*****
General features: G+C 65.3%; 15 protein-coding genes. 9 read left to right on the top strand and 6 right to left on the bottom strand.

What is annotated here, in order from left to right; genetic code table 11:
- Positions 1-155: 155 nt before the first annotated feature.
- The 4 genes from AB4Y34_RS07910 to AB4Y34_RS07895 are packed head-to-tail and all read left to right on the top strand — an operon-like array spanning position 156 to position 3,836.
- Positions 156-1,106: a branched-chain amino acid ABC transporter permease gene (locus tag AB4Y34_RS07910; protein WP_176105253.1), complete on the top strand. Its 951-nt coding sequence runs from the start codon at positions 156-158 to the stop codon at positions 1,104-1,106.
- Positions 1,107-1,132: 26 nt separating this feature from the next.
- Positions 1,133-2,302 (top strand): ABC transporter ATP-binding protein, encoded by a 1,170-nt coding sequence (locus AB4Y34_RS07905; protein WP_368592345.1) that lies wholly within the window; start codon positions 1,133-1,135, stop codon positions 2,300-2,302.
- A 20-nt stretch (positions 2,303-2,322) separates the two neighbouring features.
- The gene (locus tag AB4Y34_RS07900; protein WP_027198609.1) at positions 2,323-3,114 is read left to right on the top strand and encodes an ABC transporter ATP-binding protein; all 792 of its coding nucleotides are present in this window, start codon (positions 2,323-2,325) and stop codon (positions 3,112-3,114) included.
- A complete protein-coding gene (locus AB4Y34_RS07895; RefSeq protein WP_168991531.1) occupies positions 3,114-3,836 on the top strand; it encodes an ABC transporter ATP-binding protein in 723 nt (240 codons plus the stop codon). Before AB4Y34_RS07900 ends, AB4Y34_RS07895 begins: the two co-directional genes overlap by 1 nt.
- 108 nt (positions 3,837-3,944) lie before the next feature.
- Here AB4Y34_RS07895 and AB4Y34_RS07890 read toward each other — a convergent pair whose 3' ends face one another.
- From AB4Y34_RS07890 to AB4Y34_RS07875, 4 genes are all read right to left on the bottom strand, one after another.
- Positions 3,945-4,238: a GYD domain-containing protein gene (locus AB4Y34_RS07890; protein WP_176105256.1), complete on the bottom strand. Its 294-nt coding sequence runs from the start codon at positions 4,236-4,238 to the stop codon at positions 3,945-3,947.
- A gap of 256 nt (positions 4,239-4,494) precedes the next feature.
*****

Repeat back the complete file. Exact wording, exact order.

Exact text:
General features: G+C 65.3%; 15 protein-coding genes. 9 read left to right on the top strand and 6 right to left on the bottom strand.

What is annotated here, in order from left to right; genetic code table 11:
- Positions 1-155: 155 nt before the first annotated feature.
- The 4 genes from AB4Y34_RS07910 to AB4Y34_RS07895 are packed head-to-tail and all read left to right on the top strand — an operon-like array spanning position 156 to position 3,836.
- Positions 156-1,106: a branched-chain amino acid ABC transporter permease gene (locus tag AB4Y34_RS07910; protein WP_176105253.1), complete on the top strand. Its 951-nt coding sequence runs from the start codon at positions 156-158 to the stop codon at positions 1,104-1,106.
- Positions 1,107-1,132: 26 nt separating this feature from the next.
- Positions 1,133-2,302 (top strand): ABC transporter ATP-binding protein, encoded by a 1,170-nt coding sequence (locus AB4Y34_RS07905; protein WP_368592345.1) that lies wholly within the window; start codon positions 1,133-1,135, stop codon positions 2,300-2,302.
- A 20-nt stretch (positions 2,303-2,322) separates the two neighbouring features.
- The gene (locus tag AB4Y34_RS07900; protein WP_027198609.1) at positions 2,323-3,114 is read left to right on the top strand and encodes an ABC transporter ATP-binding protein; all 792 of its coding nucleotides are present in this window, start codon (positions 2,323-2,325) and stop codon (positions 3,112-3,114) included.
- A complete protein-coding gene (locus AB4Y34_RS07895; RefSeq protein WP_168991531.1) occupies positions 3,114-3,836 on the top strand; it encodes an ABC transporter ATP-binding protein in 723 nt (240 codons plus the stop codon). Before AB4Y34_RS07900 ends, AB4Y34_RS07895 begins: the two co-directional genes overlap by 1 nt.
- 108 nt (positions 3,837-3,944) lie before the next feature.
- Here AB4Y34_RS07895 and AB4Y34_RS07890 read toward each other — a convergent pair whose 3' ends face one another.
- From AB4Y34_RS07890 to AB4Y34_RS07875, 4 genes are all read right to left on the bottom strand, one after another.
- Positions 3,945-4,238: a GYD domain-containing protein gene (locus AB4Y34_RS07890; protein WP_176105256.1), complete on the bottom strand. Its 294-nt coding sequence runs from the start codon at positions 4,236-4,238 to the stop codon at positions 3,945-3,947.
- A gap of 256 nt (positions 4,239-4,494) precedes the next feature.